Furthermore, Doug Suttles, CEO of Encana (TSX:ECA,NYSE:ECA), has warned that abrupt actions could hurt Alberta's struggling energy market. "People need to use great care right now because this is a time when activity levels are way down and jobs are being lost and you don't want to do anything that discourages future investment," he said in a speech, as reported in The Globe and Mail. "You can't live in Alberta right now and not feel the impact of oil and gas prices."That said, those hoping the victory will put an end to all proposed pipelines may still be disappointed. Although Notley has said she will push for neither Enbridge's (TSX:ENB,NYSE:EEP) Northern Gateway project nor TransCanada's (TSX:TRP,NYSE:TRP) Keystone XL pipeline, she has expressed tentative support for the Energy East pipeline and Kinder Morgan's (NYSE:KMI) plan to expand its TransMountain project. Unsurprisingly, Enbridge's share price went down a significant 2.7 percent to hit C$60.05 following the election. Meanwhile, Suncor Energy (TSX:SU,NYSE:SU) dropped 3.4 percent to C$37.03. Still, uncertainties definitely remain in terms of what the political shift will bring for Alberta. As Colin Cieszynski, chief market strategist at CMC Markets Canada, told The Globe and Mail, "[a]ll kinds of things could potentially change. It's introduced an element of uncertainty after 44 years of Conservative rule where people had a pretty good idea of where they stood." Securities Disclosure: I, Kristen Moran, hold no direct investment interest in any company mentioned in this article. Related reading: Scotiabank's Patricia Mohr Predicts Spring Rally in Oil Price TSX Bounces Back Thanks in Part to Mining Industry Gains TSX Recovers After NDP's Alberta Win Sparks Energy Sector Concerns from Oil Investing News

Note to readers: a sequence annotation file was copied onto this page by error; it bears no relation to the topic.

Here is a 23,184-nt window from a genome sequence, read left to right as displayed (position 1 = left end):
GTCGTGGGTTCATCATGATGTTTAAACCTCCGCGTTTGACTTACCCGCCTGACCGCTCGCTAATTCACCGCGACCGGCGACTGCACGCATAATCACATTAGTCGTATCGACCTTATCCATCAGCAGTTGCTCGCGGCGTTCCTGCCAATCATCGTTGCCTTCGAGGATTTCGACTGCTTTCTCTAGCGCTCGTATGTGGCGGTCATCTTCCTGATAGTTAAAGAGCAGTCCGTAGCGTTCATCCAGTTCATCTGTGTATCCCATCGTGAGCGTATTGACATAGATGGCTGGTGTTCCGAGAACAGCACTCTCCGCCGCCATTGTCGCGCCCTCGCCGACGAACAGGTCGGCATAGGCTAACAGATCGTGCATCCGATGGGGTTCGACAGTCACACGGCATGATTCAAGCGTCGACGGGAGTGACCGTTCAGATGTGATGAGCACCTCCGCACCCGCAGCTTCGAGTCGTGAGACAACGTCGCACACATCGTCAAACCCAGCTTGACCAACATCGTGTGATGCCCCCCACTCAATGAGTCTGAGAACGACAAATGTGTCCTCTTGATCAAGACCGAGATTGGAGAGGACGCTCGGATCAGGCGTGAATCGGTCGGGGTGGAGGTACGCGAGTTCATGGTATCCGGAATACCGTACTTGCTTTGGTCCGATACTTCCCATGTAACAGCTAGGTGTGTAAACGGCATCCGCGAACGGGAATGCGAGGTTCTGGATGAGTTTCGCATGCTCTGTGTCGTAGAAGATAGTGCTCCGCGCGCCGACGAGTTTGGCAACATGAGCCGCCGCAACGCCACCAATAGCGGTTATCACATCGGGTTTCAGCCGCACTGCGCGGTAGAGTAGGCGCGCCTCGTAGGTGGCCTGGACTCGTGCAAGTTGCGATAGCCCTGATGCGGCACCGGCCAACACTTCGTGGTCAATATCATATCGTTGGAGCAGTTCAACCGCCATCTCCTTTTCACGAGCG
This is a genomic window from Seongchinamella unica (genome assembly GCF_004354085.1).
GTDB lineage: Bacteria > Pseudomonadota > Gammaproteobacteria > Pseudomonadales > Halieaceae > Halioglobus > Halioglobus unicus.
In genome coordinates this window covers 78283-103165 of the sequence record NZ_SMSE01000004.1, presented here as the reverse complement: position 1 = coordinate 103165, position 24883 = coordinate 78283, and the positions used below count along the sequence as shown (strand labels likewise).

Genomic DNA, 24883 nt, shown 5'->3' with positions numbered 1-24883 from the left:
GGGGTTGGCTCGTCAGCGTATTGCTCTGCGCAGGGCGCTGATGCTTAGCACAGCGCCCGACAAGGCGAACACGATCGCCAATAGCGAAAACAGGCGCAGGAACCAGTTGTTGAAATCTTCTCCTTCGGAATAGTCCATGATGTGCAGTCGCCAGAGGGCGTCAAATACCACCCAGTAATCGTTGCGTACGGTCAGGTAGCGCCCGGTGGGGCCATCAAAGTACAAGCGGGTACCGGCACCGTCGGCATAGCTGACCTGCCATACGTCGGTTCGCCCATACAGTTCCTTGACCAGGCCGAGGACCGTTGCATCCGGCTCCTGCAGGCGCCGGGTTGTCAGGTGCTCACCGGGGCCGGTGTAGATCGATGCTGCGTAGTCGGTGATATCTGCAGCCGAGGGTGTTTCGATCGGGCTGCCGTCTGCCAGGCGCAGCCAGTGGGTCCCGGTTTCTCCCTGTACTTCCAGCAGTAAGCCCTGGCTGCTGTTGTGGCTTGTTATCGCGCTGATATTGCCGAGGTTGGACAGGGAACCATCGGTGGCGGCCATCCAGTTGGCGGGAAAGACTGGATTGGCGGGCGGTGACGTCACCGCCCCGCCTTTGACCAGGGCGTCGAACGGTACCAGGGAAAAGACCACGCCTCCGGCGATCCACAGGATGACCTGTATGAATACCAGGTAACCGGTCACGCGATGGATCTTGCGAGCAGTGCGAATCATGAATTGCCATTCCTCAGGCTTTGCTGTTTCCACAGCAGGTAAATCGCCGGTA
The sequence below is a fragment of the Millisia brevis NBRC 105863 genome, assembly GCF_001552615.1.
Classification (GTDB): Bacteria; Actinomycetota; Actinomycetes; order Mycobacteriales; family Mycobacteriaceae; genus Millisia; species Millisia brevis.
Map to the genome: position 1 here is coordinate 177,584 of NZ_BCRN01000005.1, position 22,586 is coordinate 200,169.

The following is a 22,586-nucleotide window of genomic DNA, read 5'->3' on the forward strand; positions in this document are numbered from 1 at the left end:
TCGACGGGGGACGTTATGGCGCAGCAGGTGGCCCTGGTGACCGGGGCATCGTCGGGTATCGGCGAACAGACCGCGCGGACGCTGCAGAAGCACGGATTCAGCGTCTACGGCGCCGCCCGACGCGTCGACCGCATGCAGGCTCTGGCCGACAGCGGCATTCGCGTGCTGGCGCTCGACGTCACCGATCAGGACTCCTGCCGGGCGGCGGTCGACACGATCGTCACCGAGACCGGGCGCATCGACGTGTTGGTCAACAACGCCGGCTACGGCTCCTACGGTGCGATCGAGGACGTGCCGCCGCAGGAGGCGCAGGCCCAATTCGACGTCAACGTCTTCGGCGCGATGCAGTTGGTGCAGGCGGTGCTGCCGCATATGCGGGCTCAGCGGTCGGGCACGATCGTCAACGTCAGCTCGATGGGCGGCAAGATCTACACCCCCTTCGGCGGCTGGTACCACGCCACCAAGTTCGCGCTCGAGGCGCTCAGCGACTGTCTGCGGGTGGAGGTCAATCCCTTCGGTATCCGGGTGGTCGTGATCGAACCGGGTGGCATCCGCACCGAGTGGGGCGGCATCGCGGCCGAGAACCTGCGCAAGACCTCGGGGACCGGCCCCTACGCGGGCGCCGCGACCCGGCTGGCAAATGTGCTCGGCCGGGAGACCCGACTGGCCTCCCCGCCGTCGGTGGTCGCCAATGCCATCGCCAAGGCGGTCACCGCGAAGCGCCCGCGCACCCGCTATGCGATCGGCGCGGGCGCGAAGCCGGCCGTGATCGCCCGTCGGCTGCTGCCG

The New Democratic Party's (NDP) victory in Alberta's provincial election caused the TSX to drop on Wednesday as energy stocks took a hit. Specifically, the S&P/TSX Composite index (INDEXTSI: OSPTX) dropped 0.99 percent, or 150.05 points, to close at 15,023.89 points. The dip marked a one-month low and put seven out of 10 of the main sectors on the index in the red. Energy stocks make up about 22 percent of the index, and while Wednesday's oil price boost would usually have driven them up, the political news pushed them down by 2.9 percent. While Thursday brought a small recovery, with the index closing up 0.43 percent, at 15,055.82 points, the political climate change in the oil-rich province could cause future rifts in the energy sector. Alberta NDP leader Rachel Notley's win over Jim Prentice ended the Progressive Conservative party's 44-year hold on power in the province, and the oil sands policy changes Notley may put in place could have ill effects on energy companies. Notley has vowed to take a closer look at royalty rates and develop more strict environmental policies in a bid to reduce Alberta's carbon footprint. Those promises have added to the fears of companies working in the province, as the slumping oil price has already made it tough to stay afloat. Such new policies could drive away investment capital, adding to already deep spending cuts and thousands of job layoffs. Looking at what an increase in royalty rates could mean for the energy space, Elvis Picardo, vice president and strategist at Global Securities, told Mining Weekly, "[t]he implications of a rise in royalty rates would be quite negative for the Canadian energy sector, coming as it would at a time of unprecedented turmoil caused by the plunge in crude oil prices."